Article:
I think the limit does not exist but i`m not sure.
Try with L`hopital rule , you will get limn->inf from cot(n) , and that does not exist as the function is oscilating to infinity without aproaching any specific value.
Sry for bad english
I think the limit does not exist but i`m not sure.
Try with L`hopital rule , you will get limn->inf from cot(n) , and that does not exist as the function is oscilating to infinity without aproaching any specific value.
Sry for bad english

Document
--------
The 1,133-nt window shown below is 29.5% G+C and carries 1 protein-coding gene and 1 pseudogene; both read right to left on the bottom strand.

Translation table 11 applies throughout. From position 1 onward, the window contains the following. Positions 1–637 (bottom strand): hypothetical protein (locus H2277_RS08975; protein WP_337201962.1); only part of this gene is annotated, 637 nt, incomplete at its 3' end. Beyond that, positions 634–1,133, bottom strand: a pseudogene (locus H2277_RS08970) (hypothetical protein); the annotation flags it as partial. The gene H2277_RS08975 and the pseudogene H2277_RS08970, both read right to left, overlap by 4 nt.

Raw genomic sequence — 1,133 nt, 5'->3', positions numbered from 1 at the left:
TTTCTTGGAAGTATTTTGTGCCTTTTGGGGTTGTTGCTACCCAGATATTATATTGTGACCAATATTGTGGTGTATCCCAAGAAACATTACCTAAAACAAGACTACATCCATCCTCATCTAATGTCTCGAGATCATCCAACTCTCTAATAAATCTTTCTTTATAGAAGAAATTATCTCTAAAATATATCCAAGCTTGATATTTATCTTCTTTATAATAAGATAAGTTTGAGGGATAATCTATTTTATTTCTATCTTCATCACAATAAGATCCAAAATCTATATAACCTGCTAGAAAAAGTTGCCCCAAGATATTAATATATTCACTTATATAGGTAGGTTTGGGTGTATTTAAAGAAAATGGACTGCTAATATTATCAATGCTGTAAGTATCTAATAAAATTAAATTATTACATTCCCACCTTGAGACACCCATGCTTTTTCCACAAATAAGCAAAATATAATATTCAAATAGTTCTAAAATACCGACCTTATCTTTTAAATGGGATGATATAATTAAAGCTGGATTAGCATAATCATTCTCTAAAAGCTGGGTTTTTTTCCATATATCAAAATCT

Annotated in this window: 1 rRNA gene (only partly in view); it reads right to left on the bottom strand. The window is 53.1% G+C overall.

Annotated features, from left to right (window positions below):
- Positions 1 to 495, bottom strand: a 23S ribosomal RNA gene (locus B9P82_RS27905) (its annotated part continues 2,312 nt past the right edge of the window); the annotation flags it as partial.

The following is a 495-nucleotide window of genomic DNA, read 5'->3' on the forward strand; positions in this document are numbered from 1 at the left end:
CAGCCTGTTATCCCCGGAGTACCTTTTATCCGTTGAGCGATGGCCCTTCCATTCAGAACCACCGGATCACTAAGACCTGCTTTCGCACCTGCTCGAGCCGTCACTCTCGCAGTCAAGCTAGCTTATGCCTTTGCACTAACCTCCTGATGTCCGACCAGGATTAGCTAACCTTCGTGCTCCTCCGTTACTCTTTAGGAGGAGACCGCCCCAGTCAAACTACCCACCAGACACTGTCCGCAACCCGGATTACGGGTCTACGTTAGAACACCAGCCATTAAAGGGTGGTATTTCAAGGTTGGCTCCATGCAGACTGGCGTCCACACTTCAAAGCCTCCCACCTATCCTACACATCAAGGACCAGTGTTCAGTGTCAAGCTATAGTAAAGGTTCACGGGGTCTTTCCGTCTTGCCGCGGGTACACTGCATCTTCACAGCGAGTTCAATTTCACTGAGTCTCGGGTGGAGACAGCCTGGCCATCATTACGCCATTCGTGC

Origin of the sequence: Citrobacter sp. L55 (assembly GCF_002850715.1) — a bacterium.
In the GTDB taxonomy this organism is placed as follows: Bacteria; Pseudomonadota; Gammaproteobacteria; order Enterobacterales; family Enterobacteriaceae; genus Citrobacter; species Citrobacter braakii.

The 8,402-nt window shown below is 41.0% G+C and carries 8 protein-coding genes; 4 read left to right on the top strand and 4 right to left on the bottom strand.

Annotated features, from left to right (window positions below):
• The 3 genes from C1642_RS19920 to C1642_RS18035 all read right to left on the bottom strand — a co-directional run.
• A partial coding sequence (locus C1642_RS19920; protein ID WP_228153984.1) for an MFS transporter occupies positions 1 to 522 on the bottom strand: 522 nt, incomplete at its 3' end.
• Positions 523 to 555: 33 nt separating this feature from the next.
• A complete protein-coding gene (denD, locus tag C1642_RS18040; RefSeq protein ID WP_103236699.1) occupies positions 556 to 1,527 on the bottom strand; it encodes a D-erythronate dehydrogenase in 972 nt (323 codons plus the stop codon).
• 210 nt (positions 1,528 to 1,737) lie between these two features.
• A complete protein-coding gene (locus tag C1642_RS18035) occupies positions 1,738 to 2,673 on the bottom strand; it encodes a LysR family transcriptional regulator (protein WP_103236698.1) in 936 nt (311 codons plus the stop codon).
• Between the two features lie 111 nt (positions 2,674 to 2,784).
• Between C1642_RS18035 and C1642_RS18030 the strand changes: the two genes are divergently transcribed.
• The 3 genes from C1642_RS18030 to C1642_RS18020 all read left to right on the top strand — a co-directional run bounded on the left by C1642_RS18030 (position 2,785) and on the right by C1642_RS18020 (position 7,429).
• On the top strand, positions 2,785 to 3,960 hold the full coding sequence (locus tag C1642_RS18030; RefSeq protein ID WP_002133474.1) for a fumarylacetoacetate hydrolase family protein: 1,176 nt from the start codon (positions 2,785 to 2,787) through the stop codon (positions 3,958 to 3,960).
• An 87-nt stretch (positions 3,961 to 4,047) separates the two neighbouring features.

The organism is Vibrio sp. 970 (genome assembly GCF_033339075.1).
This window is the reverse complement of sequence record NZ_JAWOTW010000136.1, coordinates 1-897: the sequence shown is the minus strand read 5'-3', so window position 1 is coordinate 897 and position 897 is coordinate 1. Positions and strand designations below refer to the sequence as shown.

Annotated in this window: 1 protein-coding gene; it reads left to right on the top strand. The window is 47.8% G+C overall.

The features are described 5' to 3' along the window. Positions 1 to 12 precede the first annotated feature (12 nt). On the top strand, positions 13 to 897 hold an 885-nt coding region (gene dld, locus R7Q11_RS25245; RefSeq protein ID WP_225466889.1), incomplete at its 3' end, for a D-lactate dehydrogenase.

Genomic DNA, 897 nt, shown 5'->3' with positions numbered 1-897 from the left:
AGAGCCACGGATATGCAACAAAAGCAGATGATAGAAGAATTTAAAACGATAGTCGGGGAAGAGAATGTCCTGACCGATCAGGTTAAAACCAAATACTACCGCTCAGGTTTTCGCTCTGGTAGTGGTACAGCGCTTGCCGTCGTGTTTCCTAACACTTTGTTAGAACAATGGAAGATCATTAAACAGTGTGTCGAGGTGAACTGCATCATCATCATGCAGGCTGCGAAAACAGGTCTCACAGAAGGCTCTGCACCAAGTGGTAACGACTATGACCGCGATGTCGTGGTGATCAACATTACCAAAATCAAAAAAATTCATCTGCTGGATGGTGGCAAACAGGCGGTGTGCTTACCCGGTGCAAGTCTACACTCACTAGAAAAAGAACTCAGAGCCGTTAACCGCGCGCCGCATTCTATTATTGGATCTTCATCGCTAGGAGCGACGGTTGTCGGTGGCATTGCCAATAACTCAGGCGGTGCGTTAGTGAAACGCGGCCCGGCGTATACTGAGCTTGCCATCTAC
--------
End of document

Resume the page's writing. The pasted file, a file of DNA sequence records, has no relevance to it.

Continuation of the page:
Since $\displaystyle \begin{align*} \sin{(x)} \end{align*}$ does not have an infinite limit, then I don't see how $\displaystyle \begin{align*} \ln{ \left| \sin{(x)} \right| } \end{align*}$ could possibly have one. So I would expect that the limit does not exist. Thus L'Hospital's Rule should not be used...
I would try to show that for any fixed there are infinitely many n's such that and infinitely many n's such that .
The basic idea is to use Dirichlet principle.
Similar approach was used here: Sine function dense in [−1,1] at MSE.